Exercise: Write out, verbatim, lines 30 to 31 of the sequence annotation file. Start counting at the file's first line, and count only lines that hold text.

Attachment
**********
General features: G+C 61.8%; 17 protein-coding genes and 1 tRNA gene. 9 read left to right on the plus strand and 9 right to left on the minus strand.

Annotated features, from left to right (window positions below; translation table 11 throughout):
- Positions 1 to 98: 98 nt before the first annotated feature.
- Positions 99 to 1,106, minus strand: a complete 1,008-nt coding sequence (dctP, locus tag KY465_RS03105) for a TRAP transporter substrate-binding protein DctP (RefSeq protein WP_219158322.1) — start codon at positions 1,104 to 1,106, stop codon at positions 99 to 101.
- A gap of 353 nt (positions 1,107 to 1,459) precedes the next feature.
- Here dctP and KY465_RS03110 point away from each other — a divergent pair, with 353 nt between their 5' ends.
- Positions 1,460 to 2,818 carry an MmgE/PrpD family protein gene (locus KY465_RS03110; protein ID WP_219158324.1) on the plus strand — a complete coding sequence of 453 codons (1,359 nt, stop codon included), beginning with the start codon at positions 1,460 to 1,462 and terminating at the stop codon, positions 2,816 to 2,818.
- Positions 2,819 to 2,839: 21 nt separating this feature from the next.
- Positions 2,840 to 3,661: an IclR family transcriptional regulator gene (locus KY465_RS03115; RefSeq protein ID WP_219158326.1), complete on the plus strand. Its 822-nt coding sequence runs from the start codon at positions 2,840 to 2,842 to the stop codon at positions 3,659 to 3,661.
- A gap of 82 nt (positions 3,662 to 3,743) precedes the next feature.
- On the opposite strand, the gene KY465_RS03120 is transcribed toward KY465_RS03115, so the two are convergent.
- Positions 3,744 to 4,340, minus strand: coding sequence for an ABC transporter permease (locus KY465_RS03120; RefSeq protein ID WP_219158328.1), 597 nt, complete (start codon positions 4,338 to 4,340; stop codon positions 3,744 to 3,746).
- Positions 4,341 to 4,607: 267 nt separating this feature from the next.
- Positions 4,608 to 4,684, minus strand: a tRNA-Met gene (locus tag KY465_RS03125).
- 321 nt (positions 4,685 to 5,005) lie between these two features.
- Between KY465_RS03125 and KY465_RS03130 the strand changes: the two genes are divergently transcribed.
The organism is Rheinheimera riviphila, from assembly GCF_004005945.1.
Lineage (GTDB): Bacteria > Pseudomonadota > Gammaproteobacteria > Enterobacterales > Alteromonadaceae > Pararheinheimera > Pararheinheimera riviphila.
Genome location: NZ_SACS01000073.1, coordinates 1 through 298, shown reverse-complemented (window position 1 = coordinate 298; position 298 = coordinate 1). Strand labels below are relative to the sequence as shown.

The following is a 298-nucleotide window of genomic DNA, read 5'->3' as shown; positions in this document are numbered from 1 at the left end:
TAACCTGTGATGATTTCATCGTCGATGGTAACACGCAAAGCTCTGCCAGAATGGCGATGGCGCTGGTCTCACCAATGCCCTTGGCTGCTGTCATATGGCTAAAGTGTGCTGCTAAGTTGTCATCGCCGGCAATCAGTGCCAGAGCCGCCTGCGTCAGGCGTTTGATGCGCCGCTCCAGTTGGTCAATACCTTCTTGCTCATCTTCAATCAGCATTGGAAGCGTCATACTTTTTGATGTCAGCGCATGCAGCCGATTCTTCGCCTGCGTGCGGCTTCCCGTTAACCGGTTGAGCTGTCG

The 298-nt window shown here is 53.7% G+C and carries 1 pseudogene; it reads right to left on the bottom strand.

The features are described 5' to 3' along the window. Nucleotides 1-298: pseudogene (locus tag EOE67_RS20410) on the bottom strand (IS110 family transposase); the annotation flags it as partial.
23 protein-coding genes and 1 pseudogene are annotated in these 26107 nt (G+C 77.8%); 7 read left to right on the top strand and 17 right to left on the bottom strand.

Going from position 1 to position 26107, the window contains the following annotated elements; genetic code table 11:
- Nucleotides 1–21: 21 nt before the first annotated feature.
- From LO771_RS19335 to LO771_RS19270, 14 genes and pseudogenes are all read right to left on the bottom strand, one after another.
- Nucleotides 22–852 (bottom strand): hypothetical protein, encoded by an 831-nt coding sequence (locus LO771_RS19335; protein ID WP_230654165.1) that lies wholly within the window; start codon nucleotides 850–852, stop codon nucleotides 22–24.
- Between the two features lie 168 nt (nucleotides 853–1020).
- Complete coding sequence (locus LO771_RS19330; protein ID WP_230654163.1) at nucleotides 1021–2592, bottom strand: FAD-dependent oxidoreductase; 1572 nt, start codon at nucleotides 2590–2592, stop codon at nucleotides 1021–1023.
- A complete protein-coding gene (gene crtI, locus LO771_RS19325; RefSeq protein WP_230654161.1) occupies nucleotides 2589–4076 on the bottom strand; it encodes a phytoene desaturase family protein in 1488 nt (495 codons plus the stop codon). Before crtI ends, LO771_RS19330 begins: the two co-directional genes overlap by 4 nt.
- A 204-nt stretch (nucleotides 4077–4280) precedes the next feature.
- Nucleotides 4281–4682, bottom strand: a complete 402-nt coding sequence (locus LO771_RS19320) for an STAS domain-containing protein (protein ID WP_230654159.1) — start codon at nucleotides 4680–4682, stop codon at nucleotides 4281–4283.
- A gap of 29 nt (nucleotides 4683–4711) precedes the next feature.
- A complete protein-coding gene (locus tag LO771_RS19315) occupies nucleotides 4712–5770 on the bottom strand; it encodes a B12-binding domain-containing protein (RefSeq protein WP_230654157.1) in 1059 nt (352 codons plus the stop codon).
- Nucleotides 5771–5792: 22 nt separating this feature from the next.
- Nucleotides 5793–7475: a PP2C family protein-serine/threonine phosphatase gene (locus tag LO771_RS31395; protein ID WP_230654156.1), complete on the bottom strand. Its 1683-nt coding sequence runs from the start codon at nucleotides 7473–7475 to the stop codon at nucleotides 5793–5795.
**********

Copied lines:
- Complete coding sequence (locus LO771_RS19330; protein ID WP_230654163.1) at nucleotides 1021–2592, bottom strand: FAD-dependent oxidoreductase; 1572 nt, start codon at nucleotides 2590–2592, stop codon at nucleotides 1021–1023.
- A complete protein-coding gene (gene crtI, locus LO771_RS19325; RefSeq protein WP_230654161.1) occupies nucleotides 2589–4076 on the bottom strand; it encodes a phytoene desaturase family protein in 1488 nt (495 codons plus the stop codon). Before crtI ends, LO771_RS19330 begins: the two co-directional genes overlap by 4 nt.